Ten days ago, a hundred of South Americans were expelled from a building by the CRS in Saint-Ouen.
Louisa, a committed photographer, a young woman who is always in the fields and in the front lines, urgently calls us to help them. My cousin and I immediately drive to the city hall of Saint-Ouen. Our car was full of hygiene products.
We have difficulties in finding the right place and ask the people from the neighbourhood to help us. Nobody seems to know the place we’re looking for. I desperately call Louisa to ask where she is but she doesn’t answer. I ask to the young people joking together but they don’t know the place either.
As we walk through the square, we can see a group of people in a kind of camp. We can see a matress, something that looks like a barnum, a caddie full of stuff… probably the only things they could take before leaving the building.
The atmosphere is tense. The faces look tired. Everyone is busy with their mobile phones stuck on their ears. The emergency situation is more than palpable.
I never move without my Canon Mark IV camera. Everybody looks at me with curiosity. Do I look suspicious? As usual, I have to be careful. I try to show some friendly signs: I greet people, I introduce myself, I tell them that I’m looking for my friend Louiza. It’s already 9 pm. It’s getting dark. It’s a warm evening of August 2019. I wonder where they’re going to sleep and where is Louiza.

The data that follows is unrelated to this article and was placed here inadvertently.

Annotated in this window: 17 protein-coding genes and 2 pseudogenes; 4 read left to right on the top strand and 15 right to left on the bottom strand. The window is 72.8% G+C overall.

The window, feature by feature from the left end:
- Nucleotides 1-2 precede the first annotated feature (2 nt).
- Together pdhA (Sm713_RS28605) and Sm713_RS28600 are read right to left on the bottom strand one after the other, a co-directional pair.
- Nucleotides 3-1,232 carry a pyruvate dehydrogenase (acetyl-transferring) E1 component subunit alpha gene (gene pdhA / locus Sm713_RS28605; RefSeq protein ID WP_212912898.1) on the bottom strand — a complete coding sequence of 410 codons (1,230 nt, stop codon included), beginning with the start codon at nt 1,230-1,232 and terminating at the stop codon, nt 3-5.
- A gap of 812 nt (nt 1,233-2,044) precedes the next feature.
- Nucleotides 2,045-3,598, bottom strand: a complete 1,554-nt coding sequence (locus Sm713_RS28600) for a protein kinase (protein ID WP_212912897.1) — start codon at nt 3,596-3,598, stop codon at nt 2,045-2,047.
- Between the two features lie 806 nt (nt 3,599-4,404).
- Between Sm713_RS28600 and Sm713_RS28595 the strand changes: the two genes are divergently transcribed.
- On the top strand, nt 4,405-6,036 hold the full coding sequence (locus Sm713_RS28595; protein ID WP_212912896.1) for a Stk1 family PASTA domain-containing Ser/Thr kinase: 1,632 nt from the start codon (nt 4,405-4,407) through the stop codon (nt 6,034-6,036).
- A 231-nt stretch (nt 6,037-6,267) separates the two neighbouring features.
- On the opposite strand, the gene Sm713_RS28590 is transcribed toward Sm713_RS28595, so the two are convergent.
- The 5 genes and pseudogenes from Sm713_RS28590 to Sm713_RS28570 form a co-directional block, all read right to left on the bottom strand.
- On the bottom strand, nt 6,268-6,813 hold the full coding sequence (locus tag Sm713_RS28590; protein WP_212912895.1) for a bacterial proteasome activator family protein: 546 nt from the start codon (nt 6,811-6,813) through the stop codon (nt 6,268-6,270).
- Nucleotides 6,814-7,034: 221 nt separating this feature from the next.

The D.A.L and the committed people are present. Everything seems well organized: theyset up the barnum. There are matresses on the dirty floor. A chaotic but good vision.
And then, I keep asking myself “Do I take photos?”,“Is it bad? “, “Is it voyeuristic?”. I would like to give the hygiene products but to whom and how?
I try to observe all around and to communicate with the leaderships. I feel some kind of suspicious. They apparently believed I was a cop!
I meet a strong and smiling man, lying on a mastress, laughing with his friends. It’s Pavel, a cute and an amazing man of 53 years old! He’s a father and a political refugee. A man who is always in a good mood. He learns French with Abajad Association. We talk together in Spanish, English and “nearly French”… He’s telling me his incredible life!
He spent some time in jail because he was a resistant of Castro’s regime. He is proud to show me his family photos and his illegal demonstrations. He fled to Surinam where he stayed for two years before reaching the French Guyane. He arrived in Paris four months ago. However, he works and has a political refugee statut. He was expelled from his temporary accommodation with no right to take his personal belongings except one or two caddies.
He had time to visit Paris. He misses his wife and his children. He is grateful to France and is very proud to live here. He has nothing but he keeps smiling and is happy. What happened in Cuba?
What about Philippe, such a committed person? He notices that I’m rushed and pushed here and there so he immediately comes to meet me. He introduces his Cuban wife and another refugee family. I interview them in a quiet place under the kind eye of our French translator. But I still don’t know where is Louiza.
Nour KHALFAT –
Traduction – Master Langues